No industry can survive for long when orders collapse at these rates. But next year might be worse, according to Peter Sand, BIMCO’s chief shipping analyst. For the Asian shipbuilders concentrated in the container, dry-bulk or offshore segments, “there is a possibility for postponements and cancellations.” Outright cancellations are bad enough. But “postponements can add a further headache to the shipyards’ liquidity, as the final payments in these cases may be delayed.”




Among the collapsed shipbuilders is South Korea’s STX Offshore & Shipbuilding, which filed for court protection in May. No country is more dependent on shipbuilding than South Korea: it accounted for 7.1% of manufacturing jobs in 2015.

Korea’s Big Three – Hyundai Heavy Industries, Daewoo Shipbuilding & Marine Engineering, and Samsung Heavy Industries – have been dumping noncore assets and shedding employees as part of prior creditor-led restructuring plans. Even that wasn’t enough. At the end of October, the government announced a bailout plan: it would order 250 vessels through 2020, valued at $9.6 billion, but they’ll be smaller ships and boats, not the big, former money-makers that these shipyards really need.

That may not be enough either. On November 15, Hyundai Heavy announced it would sell its non-shipbuilding businesses, including utilities, construction equipment manufacturing, and robotics, to get out from under its suffocating load of debt. Samsung Heavy said it would lay off 30% to 40% of its 14,000 employees by 2018. Daewoo Shipbuilding said it would lay off 20% of its employees by 2020.

In China, bankruptcies are piling up. In April and May:  Zhong Chuan Heavy Industry, Zhong Chuan Heavy Industry Equipment, Zhoushan Xuhua Metal Material, Zhenjiang Shipbuilding (subsidiary of Sinopacific Shipbuilding Group), and Yangzhou Dayang Shipbuilding. Plus, in February, state-owned Sainty Marine; in December 2015, state-owned Wuzhou Shipyard; and earlier in 2015, privately owned Mingde Heavy Industries.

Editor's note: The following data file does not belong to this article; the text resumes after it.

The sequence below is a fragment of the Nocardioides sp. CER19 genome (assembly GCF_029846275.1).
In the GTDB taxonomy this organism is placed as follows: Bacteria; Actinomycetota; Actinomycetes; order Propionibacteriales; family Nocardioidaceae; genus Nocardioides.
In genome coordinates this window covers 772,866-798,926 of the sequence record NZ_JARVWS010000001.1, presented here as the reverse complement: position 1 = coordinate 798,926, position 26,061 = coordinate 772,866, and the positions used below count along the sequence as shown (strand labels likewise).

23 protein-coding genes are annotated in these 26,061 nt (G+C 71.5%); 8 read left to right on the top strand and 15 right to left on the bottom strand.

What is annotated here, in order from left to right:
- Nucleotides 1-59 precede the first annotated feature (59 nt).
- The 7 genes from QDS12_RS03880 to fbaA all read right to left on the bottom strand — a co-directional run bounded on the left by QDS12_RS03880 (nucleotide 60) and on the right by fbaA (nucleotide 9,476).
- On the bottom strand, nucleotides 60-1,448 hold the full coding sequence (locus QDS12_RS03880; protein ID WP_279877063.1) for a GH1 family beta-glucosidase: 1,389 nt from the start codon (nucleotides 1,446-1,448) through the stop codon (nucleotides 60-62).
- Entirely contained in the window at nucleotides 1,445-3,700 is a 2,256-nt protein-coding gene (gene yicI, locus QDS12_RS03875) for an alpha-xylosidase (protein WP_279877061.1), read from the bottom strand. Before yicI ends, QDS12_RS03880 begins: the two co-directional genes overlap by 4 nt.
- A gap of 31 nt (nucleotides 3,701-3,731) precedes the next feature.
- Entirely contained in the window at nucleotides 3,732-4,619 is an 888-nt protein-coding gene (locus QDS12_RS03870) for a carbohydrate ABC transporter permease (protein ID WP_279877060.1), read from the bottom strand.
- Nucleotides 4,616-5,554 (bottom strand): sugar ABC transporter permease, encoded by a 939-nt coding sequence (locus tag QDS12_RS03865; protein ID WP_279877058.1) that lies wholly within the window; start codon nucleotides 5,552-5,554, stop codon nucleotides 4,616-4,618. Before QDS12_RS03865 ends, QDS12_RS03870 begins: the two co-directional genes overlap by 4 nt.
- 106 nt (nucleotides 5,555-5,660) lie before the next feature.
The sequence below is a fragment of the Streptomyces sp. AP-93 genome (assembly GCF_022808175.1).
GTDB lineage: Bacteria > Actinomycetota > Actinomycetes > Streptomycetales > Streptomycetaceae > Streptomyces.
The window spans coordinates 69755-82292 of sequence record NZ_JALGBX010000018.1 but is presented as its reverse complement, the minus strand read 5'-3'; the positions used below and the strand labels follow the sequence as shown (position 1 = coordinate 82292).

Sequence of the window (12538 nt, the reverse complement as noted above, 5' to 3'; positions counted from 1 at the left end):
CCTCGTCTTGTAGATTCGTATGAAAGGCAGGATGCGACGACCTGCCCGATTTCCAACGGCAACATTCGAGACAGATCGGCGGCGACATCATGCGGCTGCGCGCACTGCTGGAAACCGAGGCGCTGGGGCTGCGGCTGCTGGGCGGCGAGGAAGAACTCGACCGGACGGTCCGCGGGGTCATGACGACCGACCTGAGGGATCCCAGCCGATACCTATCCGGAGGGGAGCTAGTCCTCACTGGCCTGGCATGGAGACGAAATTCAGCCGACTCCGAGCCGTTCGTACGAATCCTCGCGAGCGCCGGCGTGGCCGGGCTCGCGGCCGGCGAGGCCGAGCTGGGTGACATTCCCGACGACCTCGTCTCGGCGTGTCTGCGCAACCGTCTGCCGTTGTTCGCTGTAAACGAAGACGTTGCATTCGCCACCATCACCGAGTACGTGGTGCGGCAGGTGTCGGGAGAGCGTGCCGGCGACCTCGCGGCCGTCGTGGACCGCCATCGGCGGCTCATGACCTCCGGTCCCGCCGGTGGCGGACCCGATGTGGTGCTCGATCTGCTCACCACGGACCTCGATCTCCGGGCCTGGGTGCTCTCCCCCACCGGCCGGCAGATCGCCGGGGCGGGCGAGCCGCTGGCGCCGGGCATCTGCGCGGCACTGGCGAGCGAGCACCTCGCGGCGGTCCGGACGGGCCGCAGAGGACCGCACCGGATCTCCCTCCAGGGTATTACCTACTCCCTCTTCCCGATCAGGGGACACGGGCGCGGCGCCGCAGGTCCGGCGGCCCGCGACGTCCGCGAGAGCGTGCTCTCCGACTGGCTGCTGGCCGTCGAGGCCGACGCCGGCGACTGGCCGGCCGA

But many of these failed shipbuilders, propped up by state-owned lenders, continue to exist and get orders by undercutting prices and producing below production costs. They’re called zombies.

In October, Guo Dacheng, chairman of the China Association of the National Shipbuilding Industry, said that these zombies should be quickly weeded out, according to the Nikkei; they were damaging the entire industry.

To say alive, other shipbuilders are diversifying away from dry-bulk carriers and container ships; they’re now trying to muscle in on European shipyards by building ferries and cruise ships. If they do this successfully, they’ll create the next glut and collapse.

It won’t be easy. Japan’s big shipbuilders are already trying to diversify into cruise ships, but that hasn’t worked out very well yet. The Nikkei:

    After a pause of around a decade, Mitsubishi Heavy Industries restarted building large passenger ships in 2013, a more lucrative segment than container ships. However, the company indicated in October that its Nagasaki Shipyard & Machinery Works unit had lost more than 250 billion yen ($2.25 billion) on an order from a U.S. cruise line for two vessels amid repeated design changes and costs from importing European equipment.

    As a consequence, Mitsubishi said in October that it will only accept orders from hereon for smaller passenger vessels while seeking more orders for LNG carriers.

So now, the big Japanese shipbuilders are trying to stay alive by consolidating. Imabari Shipbuilding (5th largest in the world), Oshima Shipbuilding, and Namura Shipbuilding all specialize in dry-bulk carriers. Now they’re in discussions with Mitsubishi Heavy about putting their resources together and get into cruise ships. Combined, they’d make the second largest shipbuilder in the world, if they all survive long enough to get out of this slump.

It could take a while. “The industry won’t recover until 2021,” explained Yoshikazu Nakaya, a shipping analyst with Mizuho Bank. He called the fiasco “worse than the one following the Global Financial Crisis.”

The US is the largest destination for global goods. But the next brake shoe is about to drop. The “Car Recession” is now expected to spread to 2017. Read…  Strongest Pillar of Shaky US Economy has Cracked
SAVE AS MANY AS YOU CAN

 

Related Topics

  Subject / Started by Replies Last post
3 Replies
2801 Views
Last post May 02, 2014, 07:47:34 AM
by Surly1
2 Replies
866 Views
Last post May 29, 2015, 12:42:48 PM
by MKing
5 Replies
1099 Views
Last post April 21, 2016, 01:58:06 PM
by Eddie